Monday, January 7, 2019

The. Big. Surgery.


On August 14th 2018, at 5:00am I entered the pre-op room of Miami University hospital to undergo my long awaited intestinal correction surgery. On my surgeon’s agenda was an obstruction removal, resection of my small intestine and flipping the small intestine backwards in order to improve better absorption of nutrients. We knew this was going to be a long day; my surgeon quoted about 12 hours in the operating room. Since we live in Orlando, we made the 4-hour drive down to Miami the day before and treated ourselves to a nice hotel the night before. I had a lot of mixed emotions the few days/weeks leading up until the operation. I had gotten to a good place with my recovery. I had gained back energy, I wasn’t having any nausea and I had no pain. I was so frightened about going back under the knife and having my stomach split open again. In the pre-op room I was so stressed they had to give me some meds to chill me out before being wheeled back. 


Apparently, the chill out drugs had successfully done their job. 



I knew this surgery was going to be a giant stride in my recovery so I was ready and willing, but still pretty uneasy. The surgery took about 11 hours; poor Peyton spent a long day in the waiting room. They gave him numerous updates and they let him see me shortly after wheeling me out. Of course I was out of it for most of the day but I remember Peyton telling me that it went well and she was able to salvage the bits of small intestine I had left, which was a great sign. Recovery in the hospital was pretty brutal. They put me in the ICU (intensive care unit) because of the severity of the surgery. They had me hooked up to many machines to monitor all my levels. They also had to entre a NG tube into my nose after the surgery. This travels down your nose, towards the back of your throat and ends in your stomach. It is used in order to drain all your stomach juices after surgeries. This was my least favorite part of the hospital. My throat constantly hurt and every time I swallowed I could feel the tube. They eventually moved it when my "juices" started running clear.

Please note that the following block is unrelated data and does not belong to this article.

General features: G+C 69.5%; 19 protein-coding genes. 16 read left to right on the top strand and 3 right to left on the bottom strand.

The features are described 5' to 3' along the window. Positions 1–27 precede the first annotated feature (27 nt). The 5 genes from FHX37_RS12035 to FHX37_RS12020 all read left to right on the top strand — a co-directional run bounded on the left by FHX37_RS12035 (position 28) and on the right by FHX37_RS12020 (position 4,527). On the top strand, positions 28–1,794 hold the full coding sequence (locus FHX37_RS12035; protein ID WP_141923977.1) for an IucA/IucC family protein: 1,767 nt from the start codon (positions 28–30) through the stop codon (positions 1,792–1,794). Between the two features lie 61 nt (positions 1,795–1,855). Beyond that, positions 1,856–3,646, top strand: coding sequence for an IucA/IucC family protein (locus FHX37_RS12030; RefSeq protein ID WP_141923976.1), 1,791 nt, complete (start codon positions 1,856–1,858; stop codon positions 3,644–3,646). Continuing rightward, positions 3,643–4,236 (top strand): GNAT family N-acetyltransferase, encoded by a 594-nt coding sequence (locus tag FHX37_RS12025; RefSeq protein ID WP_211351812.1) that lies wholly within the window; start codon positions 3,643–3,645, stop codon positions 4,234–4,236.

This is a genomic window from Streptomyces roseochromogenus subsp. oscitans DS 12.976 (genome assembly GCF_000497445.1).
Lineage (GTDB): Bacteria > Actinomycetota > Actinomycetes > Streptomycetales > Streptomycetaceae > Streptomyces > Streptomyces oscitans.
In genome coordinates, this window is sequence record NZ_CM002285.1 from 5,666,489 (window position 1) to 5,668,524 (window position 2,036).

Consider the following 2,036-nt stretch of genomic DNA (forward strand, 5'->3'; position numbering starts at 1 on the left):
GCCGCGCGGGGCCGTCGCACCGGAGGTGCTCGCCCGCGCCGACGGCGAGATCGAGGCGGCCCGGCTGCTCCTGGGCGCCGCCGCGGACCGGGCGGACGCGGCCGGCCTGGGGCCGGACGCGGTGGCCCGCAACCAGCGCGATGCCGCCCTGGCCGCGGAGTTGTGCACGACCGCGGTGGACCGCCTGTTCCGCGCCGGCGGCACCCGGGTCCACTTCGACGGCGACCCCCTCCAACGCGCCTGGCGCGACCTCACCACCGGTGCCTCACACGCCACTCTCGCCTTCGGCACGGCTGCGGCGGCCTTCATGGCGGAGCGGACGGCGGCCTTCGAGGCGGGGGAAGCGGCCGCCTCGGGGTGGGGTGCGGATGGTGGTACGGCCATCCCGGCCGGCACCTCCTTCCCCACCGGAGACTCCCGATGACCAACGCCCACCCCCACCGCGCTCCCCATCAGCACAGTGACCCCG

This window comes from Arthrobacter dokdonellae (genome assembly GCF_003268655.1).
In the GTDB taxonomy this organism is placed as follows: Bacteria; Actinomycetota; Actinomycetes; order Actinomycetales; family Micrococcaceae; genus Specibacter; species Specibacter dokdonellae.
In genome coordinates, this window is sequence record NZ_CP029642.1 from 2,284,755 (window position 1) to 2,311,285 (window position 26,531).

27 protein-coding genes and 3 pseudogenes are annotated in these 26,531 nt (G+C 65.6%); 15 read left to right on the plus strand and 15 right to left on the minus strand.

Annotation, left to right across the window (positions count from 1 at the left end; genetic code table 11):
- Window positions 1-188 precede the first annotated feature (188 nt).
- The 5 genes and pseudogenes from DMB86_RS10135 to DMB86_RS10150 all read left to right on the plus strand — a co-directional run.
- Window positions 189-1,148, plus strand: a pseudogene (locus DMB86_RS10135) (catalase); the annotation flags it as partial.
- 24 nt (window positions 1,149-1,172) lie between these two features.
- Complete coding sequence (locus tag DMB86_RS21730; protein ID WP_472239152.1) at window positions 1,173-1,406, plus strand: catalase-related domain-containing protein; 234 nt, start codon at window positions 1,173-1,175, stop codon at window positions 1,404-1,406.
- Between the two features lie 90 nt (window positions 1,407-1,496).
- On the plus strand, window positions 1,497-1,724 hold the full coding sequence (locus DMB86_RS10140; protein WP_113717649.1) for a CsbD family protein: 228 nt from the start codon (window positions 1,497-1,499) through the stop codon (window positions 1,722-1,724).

The dreaded NG tube. 

 I spent 4 days in the ICU before I started having worse pains in my stomach. It ended up being an infection in the incision that they had to open and drain. Ill spare you the details; it wasn’t pretty, although, Peyton was fascinated. I finally was able to move to a more progressive floor where I stayed for a week longer until I was able to regain my energy and get off the pain medication.



 

After a few days they came into the room to alert me that I was going to get up and walk. Looking back I feel bad because I laughed in their face. I could barely move a muscle without it hurting much less get out of the hospital bed. Getting up and walking that 3rd day was the hardest thing I think i've ever done in regards to recovery. I have never felt so proud of myself than when I took a lap around that ICU. That pain was untouchable but also, its true what the say, the sooner you move, the faster you heal. 



Peyton has always been there for me through this whole ordeal. He continues to be a great cheerleader  and nurse. He came and took care of me after my surgery. He even slept right next to me in a foldout bed while I recovered. He washed his clothes in the sink and ate McDonalds almost every day just to be there for me. I have never been so grateful for my husband than this last 1.5 years.